Photo credit: Accession card/Humanities Across Borders

Meet 21Wilberforce Asia Pacific Ambassador Rev. Dr. Wati Aier

Two years ago, 21Wilberforce entered into a strategic partnership with the Baptist World Alliance and one of the key goals was to develop a mobilization and support program to equip faith communities to engage in protecting religious freedom and defending the persecuted.

Central to this program are regional representative 21Wilberforce Ambassadors that work with churches, organizations and individuals to help identify and meet needs of churches and members facing religious restrictions or persecution.

Meet Asia Pacific Ambassador Rev. Dr. Wati Aier, a Naga theologian who is the former Principal of the Oriental Theological Seminary from the Nagaland Baptist Church Council in India, where he served for 26 years.

Dr. Aier convened the Council of the Naga Reconciliation, bringing together 3 Naga Warlords to sign the peace agreement. He currently serves as the Convenor of Forum for Naga Reconciliation (FNR). The FNR has initiated a movement called ‘Nagas Without Borders’ to bring Naga people in different Indian States and different countries together as one.

In 2011 Dr. Aier became the first recipient of the Baptist World Alliance Denton and Janice Lotz Human Rights Award in recognition for his tireless work to broker peace within the northeast Indian state of Nagaland. He currently serves as a member of the BWA Commission on Peace.

What follows is excerpted from a recent conversation with Dr. Aier about his lifelong passion for interfaith dialogue conflict resolution and peacebuilding.

Chongpongmeren Jamir has written that you were the first Naga theologian to “clearly expound the need for socio-political engagement of the church” in society. In your 1989 book, A Cry from the Rice Fields: A call of freedom for the Nagas, you wrote,

“The Church must witness with more than words. Through the life, service and sacrifice of their members, they must make their contribution to justice and peace, to the improvements of human conditions, and to the care of the needy and of the homeless. They must serve humbly the needs of the less developed peoples. In persecution and oppression, they can still witness to the spiritual freedom which their members enjoy.”

What progress has the Church in Nagaland, and in India, made addressing these issues you raised 34 years ago?

Dr. Aier: Time is in our favor. One can become impatient with things not accomplished forgetting that the process to socio-political engagement in the historical context of the biblical people takes intentional theological praxis and nurturing.

Today, the Church in Nagaland is coming to grips that Christians are in politics in so far as we live in political contexts. We are experiencing and learning that our lives are affected by political decisions and actions.

There is a growing realization among Naga Baptists that our faith can be fully effective in socio-cultural-politico front when the theology of the Church bears a faithful witness to the paradox of power in context. There is an ever-increasing sense of Christian community as an agent of change and transformation and this is what Baptist Christians in Nagaland are committing themselves to.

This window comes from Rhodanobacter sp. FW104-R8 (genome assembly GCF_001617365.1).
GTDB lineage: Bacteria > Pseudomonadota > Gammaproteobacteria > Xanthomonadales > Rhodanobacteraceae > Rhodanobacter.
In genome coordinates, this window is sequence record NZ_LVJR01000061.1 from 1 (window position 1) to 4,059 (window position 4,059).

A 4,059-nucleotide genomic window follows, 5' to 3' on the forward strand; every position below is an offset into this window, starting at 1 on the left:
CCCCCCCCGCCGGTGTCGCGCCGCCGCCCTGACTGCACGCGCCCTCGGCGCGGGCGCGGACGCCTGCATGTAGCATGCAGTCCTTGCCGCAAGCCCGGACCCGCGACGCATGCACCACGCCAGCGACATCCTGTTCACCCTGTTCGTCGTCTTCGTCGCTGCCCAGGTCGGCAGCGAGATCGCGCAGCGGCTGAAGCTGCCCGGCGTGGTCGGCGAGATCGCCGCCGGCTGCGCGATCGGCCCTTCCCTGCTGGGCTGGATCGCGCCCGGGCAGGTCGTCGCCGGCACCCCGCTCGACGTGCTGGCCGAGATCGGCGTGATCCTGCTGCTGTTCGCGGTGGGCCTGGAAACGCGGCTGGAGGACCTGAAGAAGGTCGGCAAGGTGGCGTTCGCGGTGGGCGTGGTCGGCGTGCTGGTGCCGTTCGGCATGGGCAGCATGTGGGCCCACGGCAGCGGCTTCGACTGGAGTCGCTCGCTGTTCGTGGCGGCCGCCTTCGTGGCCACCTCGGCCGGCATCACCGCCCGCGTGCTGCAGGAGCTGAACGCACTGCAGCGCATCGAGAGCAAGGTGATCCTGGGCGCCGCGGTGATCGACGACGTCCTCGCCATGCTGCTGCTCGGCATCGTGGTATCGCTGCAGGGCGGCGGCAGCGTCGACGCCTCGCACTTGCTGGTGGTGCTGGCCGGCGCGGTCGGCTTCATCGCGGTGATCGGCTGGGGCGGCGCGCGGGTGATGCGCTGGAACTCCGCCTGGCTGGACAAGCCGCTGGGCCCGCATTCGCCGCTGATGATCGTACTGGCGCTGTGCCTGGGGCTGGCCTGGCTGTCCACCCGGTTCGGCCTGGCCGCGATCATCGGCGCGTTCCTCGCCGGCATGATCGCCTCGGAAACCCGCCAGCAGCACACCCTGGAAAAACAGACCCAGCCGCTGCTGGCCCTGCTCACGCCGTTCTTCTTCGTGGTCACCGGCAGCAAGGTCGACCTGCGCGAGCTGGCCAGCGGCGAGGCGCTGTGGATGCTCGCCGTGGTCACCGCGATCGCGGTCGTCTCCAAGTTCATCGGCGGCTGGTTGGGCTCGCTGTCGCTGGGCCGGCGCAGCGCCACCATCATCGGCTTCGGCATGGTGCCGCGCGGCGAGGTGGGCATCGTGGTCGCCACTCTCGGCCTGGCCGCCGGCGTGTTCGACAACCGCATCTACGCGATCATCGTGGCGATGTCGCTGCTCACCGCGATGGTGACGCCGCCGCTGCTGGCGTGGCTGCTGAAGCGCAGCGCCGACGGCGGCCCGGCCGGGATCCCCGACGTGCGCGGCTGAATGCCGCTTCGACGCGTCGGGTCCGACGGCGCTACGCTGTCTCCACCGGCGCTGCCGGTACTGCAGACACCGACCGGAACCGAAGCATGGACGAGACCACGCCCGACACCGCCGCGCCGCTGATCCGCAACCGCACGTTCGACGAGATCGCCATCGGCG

What insight would you share today, in 2023, for younger generations in Nagaland (and India) who might be grappling with how to reconcile their uniqueness and their faith beliefs with living in harmony?

Dr. Aier: Pluralism is a term used widely in today’s world. Pluralism as a political agenda is a welcome position in a world of multiethnic and diverse religious beliefs. Having said that, romancing pluralism as a theological agenda needs clarity. Religious faith differs from one to another. As such, Christian faith is different from Buddhism, Hinduism and Islam. Baptist Christians in Nagaland takes the uniqueness of Jesus Christ not only as a confession of Christian faith but as a commitment to flesh out in a given historical context where the followers of Christ are persecuted and sanctioned. This is especially true in mainland India. To be sure, Christian uniqueness must never be forced or coerced to anyone as much as lived.

Please comment on the difficulty of Christian living out their faith in Nagaland and all across India today.

 Dr. Aier: Nagaland being predominantly Christian, there is no opposition from other religious groups. In India the Christian percentage is 2.3%. It is documented that the rise of Christian persecution in India is increasing in the form of physical attacks, burning of churches and Christian literatures, threats and intimidation. However, in Nagaland we have not experienced such persecution as of now.

You have agreed to serve as an Ambassador for 21Wilberforce in the Asia Pacific region. As a respected leader regarding conflict resolution, peace building and interfaith dialogue, what is your vision and/or hope for how 21Wilberforce can support your efforts and those of countless others, in the region?

Dr. Aier: In the global level, 21Wilberforce is a divinely mandated Christian “Body life” for this age. Personally, it is hoped that 21Wilberforce will promote and protect the rights of individuals and communities’ belonging of national, ethnic, religious and linguistic minorities—preventing assimilations and the loss of culture, religions and languages.